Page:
What is Ambush Marketing?

By on November 24, 2011

It is a kind of marketing strategy where a brand tries to take advantage of a major event (especially sporting event), by trying to associate itself with the event without becoming the official sponsor. According to Macmillan English Dictionary, “Ambush Marketing is a marketing strategy in which a competing brand connects itself with a major sports event without paying sponsorship fee.”

Types of Ambush Marketing

  1. Direct Ambush Marketing – The efforts by any advertiser to directly associate itself with any event, either by falsely claiming to be an official sponsor, by inventing a connection with any event or property which does not involve monetary payment or by illegitimate use of logos, symbols, names associated with the event or any sportsperson involved in the event.
  2. Indirect Ambush Marketing – The efforts of any brand to link itself with a sporting event through the use of imagery and names not protected by intellectual property rights, or by creating a “parallel campaign theme” that has same appeal as the official sponsor, or by distracting people from the event by creating a similar event or activity as the main event.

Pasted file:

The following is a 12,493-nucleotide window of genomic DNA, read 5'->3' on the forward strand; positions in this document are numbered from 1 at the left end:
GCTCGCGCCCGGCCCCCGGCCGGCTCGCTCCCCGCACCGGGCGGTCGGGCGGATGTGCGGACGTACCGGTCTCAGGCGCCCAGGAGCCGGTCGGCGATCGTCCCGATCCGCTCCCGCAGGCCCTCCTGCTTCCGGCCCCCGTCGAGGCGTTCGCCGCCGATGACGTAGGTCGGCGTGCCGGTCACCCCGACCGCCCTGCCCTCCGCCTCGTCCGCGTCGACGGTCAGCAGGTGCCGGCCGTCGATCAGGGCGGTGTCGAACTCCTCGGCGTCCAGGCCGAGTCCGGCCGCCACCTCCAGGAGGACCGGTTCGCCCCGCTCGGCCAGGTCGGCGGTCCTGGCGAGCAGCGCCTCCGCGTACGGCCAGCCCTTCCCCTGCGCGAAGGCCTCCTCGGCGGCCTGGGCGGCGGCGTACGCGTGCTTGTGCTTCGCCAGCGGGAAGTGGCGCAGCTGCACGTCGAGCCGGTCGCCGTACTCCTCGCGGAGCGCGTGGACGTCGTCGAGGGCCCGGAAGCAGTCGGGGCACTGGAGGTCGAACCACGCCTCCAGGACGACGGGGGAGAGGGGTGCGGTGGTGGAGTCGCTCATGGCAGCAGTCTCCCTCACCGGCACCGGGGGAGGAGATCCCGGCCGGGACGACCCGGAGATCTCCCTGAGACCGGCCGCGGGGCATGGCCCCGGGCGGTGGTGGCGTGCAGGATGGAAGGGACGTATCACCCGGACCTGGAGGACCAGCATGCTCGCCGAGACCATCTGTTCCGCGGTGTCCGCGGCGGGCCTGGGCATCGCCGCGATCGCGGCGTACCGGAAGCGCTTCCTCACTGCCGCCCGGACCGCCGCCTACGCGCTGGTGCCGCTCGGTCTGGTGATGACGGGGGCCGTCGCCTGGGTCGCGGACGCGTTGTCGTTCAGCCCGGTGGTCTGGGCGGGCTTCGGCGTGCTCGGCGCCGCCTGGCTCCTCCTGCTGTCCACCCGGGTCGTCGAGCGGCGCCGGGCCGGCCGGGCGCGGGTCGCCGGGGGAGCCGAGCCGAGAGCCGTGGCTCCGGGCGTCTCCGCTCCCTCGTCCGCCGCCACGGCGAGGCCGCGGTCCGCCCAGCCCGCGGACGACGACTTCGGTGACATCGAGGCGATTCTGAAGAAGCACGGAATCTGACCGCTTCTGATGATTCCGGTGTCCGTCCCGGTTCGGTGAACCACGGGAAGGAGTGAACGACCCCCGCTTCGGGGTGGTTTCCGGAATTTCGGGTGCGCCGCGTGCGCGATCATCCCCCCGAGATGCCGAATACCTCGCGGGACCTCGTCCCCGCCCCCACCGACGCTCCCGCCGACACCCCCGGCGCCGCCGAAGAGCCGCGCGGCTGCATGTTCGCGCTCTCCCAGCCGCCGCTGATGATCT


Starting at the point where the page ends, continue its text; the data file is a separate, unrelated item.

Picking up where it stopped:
3. Incidental Ambush Marketing– The efforts of a brand to gain mileage out of event simply through heavy media spend during the event, without making any direct or indirect references to the event. It is just an attempt to distract audiences from the event’s official competitive sponsor, by showing much more their own ads.

Since the eighties, most of the major sporting events like Olympics and football and cricket world cups have seen some form of Ambush marketing. During 1992 Olympics in Barcelona, Nike sponsored the press conferences of the US Basketball Team, Despite Reebok being the official sponsor of the event. Ambush marketing in Cricket (and thus in India) came to the forefront during the 1996 Cricket World Cup, when Pepsi famously executed a smash hit campaign called, “Nothing official about it” with all the major international cricket players, despite Coke being the official sponsor. Coke paid all the moolah to be the official sponsor, but Pepsi ran away with all the buzz. During 2000 Sydney Olympics, Quantas Airlines coined a new slogan “Spirit of Australia” which sounded similar to the Games slogan “Share the Spirit” despite Ansett Air being the official sponsor.

Recent Trend

Nowadays, ambush marketing has moved beyond the confines of sporting events and can mean a general attempt to “ambush” a competing brand in any kind of campaign setting. The examples given below will explain more.

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